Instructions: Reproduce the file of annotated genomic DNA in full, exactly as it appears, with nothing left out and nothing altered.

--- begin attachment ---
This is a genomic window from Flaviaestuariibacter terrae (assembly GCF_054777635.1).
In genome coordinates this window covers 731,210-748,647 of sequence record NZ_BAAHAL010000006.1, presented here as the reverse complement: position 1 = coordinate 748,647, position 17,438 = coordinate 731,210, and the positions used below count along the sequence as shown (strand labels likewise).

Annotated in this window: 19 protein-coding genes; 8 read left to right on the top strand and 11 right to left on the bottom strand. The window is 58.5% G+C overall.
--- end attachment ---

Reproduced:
This is a genomic window from Flaviaestuariibacter terrae (assembly GCF_054777635.1).
In genome coordinates this window covers 731,210-748,647 of sequence record NZ_BAAHAL010000006.1, presented here as the reverse complement: position 1 = coordinate 748,647, position 17,438 = coordinate 731,210, and the positions used below count along the sequence as shown (strand labels likewise).

Annotated in this window: 19 protein-coding genes; 8 read left to right on the top strand and 11 right to left on the bottom strand. The window is 58.5% G+C overall.